Is saving the rain forest overrated?

For every acre cut down, 50 new forest acres are growing


 

The rapid expansion of “secondary forests” across the tropical world—former farms, industrial areas or natural disaster zones that are rapidly returning to nature—has some scientists questioning whether their conservation efforts are wrong-headed. “By one estimate, for every acre of rain forest cut down each year, more than 50 acres of new forest are growing,” says this New York Times piece. But environmental groups are outraged by the suggestion that all forests are equal.

The New York Times


 
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Is saving the rain forest overrated?

  1. I have, and am having the experience right now of reforesting land which has been under cultivation for some time. When a foreest has been disturbed, it is not just the trees that have disappeared. Even then, it is not possible to readily replant the species that were cut down. Generslly, it takes many decades or longer for that to happen. There is a difference between a forest and a plantation. If there are seed trees nearby from which seeds can blow or be carried by wind or wildlife it will increase the likelihood of this happening. However, another element that comes into play. Often that is soil disturbance. Just the matter of cultivation means that the texture of the soil is modified. The smae thing applies to the variety of insect life and fungus have been altered so that elements that are necessaary for certain plants to survive have to find there way back int the new environment. In jthe meantime, while the new planting is restablishing itself, the element of an established forest, that might protect the area is not there. Instead the ares is open to invassive species to establish themselves. Walk the Bruce Trail and you can see the results. I will leave tha matter to further dcontributions.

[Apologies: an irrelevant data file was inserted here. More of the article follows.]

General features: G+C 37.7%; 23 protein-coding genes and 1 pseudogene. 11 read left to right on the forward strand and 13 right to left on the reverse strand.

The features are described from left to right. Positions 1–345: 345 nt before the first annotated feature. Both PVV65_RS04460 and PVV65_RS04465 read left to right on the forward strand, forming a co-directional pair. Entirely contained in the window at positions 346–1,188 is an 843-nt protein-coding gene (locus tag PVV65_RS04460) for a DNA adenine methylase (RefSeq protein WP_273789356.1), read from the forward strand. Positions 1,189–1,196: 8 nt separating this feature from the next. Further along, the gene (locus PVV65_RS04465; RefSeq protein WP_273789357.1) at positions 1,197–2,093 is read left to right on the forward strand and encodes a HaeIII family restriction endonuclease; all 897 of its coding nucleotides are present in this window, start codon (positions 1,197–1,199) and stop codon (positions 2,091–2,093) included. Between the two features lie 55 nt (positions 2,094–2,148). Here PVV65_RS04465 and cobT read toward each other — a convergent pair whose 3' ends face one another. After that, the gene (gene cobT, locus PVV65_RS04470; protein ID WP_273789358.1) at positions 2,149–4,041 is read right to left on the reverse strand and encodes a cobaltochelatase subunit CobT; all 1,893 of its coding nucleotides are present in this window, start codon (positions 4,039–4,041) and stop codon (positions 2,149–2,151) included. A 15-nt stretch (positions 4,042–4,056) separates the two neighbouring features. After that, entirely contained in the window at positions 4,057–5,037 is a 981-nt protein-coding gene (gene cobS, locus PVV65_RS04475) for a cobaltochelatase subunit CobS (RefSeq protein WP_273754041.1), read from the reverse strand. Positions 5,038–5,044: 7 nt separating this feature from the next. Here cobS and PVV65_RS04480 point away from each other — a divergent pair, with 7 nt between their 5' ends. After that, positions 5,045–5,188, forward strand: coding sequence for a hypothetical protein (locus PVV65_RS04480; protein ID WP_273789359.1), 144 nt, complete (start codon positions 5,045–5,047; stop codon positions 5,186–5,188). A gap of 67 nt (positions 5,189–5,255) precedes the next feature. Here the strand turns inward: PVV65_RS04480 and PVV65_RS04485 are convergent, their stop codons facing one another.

2. You say that fifty acres are growing for each cut down, but (1) how long will that last, and (2) how long will it take for those fifty acres to be as dense and populus wit wildlife as that one acre was?

  3. Interesting article. If true, this would mean that the carbon being lost due to tropical forest reduction and degradation is being replaced due to rapid young forest and bush growth.

    That was an important marker for Sir Nicholas Stern and should not be marginalized by some ENGOs just because it doesn’t fit with their world view.

    • Not only is it being replaced but it is being replaced by young growth which is far more efficient. Don’t you hate facts that just don’t sit well with how things are rhather than how things are prexceived to be.

  4. I await articles on the over-ratedness of breathable air, drinkable water and risible fertilizer.

  5. How long will Canada’s vast eco system with it’s fresh air and water last before it is sought out by other countries who will by purchase or annexation take over our lands?